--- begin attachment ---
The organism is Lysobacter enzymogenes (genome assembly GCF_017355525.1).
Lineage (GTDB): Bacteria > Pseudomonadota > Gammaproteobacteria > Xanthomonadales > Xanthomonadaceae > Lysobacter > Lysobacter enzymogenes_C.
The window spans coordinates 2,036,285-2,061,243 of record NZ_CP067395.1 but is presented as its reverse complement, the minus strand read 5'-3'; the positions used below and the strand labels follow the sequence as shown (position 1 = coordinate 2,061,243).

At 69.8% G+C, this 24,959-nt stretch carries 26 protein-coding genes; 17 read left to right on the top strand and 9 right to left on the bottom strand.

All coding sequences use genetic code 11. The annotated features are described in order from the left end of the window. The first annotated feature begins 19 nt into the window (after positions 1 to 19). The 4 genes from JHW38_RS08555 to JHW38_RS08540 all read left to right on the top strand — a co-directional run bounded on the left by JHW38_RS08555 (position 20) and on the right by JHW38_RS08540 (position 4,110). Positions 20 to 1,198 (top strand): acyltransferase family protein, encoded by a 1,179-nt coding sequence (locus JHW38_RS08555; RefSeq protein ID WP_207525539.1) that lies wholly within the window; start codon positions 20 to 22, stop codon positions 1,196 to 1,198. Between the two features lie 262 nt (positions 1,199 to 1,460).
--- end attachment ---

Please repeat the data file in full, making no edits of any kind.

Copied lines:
The organism is Lysobacter enzymogenes (genome assembly GCF_017355525.1).
Lineage (GTDB): Bacteria > Pseudomonadota > Gammaproteobacteria > Xanthomonadales > Xanthomonadaceae > Lysobacter > Lysobacter enzymogenes_C.
The window spans coordinates 2,036,285-2,061,243 of record NZ_CP067395.1 but is presented as its reverse complement, the minus strand read 5'-3'; the positions used below and the strand labels follow the sequence as shown (position 1 = coordinate 2,061,243).

At 69.8% G+C, this 24,959-nt stretch carries 26 protein-coding genes; 17 read left to right on the top strand and 9 right to left on the bottom strand.

All coding sequences use genetic code 11. The annotated features are described in order from the left end of the window. The first annotated feature begins 19 nt into the window (after positions 1 to 19). The 4 genes from JHW38_RS08555 to JHW38_RS08540 all read left to right on the top strand — a co-directional run bounded on the left by JHW38_RS08555 (position 20) and on the right by JHW38_RS08540 (position 4,110). Positions 20 to 1,198 (top strand): acyltransferase family protein, encoded by a 1,179-nt coding sequence (locus JHW38_RS08555; RefSeq protein ID WP_207525539.1) that lies wholly within the window; start codon positions 20 to 22, stop codon positions 1,196 to 1,198. Between the two features lie 262 nt (positions 1,199 to 1,460).